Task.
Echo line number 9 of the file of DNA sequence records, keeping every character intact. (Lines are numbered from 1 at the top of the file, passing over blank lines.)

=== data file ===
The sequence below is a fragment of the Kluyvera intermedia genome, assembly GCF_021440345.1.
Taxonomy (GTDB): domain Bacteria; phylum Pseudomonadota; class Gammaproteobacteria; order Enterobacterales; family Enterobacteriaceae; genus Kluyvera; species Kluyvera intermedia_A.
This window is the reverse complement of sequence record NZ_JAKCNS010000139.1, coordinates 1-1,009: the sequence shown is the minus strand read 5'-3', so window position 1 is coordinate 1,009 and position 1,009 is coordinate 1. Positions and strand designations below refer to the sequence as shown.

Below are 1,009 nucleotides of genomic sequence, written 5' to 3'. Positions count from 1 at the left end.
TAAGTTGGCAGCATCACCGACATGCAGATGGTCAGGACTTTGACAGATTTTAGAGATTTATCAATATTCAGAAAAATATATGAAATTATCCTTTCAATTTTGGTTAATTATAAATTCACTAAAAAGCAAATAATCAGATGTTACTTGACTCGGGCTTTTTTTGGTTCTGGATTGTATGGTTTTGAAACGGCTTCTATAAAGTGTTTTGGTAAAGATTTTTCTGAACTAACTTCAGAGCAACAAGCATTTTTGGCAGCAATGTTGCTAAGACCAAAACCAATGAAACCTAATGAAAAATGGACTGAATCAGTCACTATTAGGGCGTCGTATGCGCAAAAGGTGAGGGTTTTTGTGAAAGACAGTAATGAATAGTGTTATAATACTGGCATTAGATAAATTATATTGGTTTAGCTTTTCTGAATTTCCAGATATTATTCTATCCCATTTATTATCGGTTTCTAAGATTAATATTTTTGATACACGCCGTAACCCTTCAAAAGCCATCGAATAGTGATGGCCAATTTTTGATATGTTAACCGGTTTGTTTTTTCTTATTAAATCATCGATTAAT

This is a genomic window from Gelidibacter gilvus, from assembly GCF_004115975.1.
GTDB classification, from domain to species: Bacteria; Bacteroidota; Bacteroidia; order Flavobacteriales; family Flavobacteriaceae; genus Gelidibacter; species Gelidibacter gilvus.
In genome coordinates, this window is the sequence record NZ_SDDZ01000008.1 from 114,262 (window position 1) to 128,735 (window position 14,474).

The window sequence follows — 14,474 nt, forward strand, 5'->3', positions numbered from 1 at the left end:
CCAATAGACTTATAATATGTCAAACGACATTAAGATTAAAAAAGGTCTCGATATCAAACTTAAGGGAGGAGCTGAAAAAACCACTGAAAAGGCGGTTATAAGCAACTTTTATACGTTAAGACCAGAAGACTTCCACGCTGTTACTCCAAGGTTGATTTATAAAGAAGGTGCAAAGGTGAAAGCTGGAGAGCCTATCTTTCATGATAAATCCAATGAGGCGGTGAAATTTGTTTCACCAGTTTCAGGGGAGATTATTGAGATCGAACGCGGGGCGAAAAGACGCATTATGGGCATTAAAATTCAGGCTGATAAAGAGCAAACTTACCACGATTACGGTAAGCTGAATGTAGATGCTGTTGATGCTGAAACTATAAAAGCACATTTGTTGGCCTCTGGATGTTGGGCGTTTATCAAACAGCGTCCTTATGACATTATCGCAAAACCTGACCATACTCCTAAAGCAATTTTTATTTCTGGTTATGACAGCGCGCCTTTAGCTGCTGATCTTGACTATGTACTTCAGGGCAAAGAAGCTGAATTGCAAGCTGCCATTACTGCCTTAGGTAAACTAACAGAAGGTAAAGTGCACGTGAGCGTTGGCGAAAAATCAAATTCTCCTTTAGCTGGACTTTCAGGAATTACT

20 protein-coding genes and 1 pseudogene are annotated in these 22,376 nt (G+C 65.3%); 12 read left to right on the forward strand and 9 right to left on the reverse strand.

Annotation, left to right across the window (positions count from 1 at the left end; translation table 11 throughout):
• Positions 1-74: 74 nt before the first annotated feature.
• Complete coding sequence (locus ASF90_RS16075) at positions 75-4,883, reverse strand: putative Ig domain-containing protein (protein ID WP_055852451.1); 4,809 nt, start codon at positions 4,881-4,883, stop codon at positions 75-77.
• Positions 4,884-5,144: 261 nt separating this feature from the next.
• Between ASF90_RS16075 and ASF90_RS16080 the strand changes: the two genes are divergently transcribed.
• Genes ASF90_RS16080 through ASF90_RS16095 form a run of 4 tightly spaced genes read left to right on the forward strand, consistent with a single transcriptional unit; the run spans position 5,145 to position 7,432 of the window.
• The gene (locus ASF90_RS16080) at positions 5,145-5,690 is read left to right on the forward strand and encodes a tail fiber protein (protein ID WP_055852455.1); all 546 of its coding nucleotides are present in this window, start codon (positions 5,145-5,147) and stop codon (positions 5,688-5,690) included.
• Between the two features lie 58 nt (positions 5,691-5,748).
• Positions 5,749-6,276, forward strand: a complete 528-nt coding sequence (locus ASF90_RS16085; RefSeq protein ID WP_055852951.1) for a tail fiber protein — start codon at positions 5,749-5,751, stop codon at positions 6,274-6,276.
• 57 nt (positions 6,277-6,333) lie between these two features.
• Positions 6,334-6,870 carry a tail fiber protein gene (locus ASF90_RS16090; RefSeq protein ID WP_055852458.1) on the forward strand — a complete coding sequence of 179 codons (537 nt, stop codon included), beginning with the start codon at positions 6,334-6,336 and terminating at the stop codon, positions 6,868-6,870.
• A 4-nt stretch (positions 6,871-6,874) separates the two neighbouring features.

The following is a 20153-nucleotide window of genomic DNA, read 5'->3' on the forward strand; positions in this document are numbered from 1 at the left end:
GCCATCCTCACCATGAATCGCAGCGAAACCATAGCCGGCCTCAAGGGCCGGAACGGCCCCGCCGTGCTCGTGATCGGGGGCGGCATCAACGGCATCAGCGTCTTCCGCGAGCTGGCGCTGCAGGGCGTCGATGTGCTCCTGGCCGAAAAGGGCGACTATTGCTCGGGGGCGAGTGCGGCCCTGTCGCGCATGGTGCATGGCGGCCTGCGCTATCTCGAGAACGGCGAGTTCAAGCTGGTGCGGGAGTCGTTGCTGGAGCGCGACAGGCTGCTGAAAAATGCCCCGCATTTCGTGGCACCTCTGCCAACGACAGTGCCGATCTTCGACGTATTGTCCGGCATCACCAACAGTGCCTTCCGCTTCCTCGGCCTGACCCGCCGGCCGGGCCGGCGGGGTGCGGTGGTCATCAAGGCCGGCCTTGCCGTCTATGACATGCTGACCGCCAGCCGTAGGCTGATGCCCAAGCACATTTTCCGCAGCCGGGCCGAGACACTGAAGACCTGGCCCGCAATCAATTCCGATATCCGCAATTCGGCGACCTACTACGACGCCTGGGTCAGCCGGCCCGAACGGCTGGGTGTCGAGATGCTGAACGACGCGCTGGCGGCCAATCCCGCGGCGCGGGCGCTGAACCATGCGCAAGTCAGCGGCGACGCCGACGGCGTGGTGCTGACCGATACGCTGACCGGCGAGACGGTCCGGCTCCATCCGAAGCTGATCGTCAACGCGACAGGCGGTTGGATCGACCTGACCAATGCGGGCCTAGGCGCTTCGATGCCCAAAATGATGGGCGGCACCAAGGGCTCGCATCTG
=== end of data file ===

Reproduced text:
The window sequence follows — 14,474 nt, forward strand, 5'->3', positions numbered from 1 at the left end: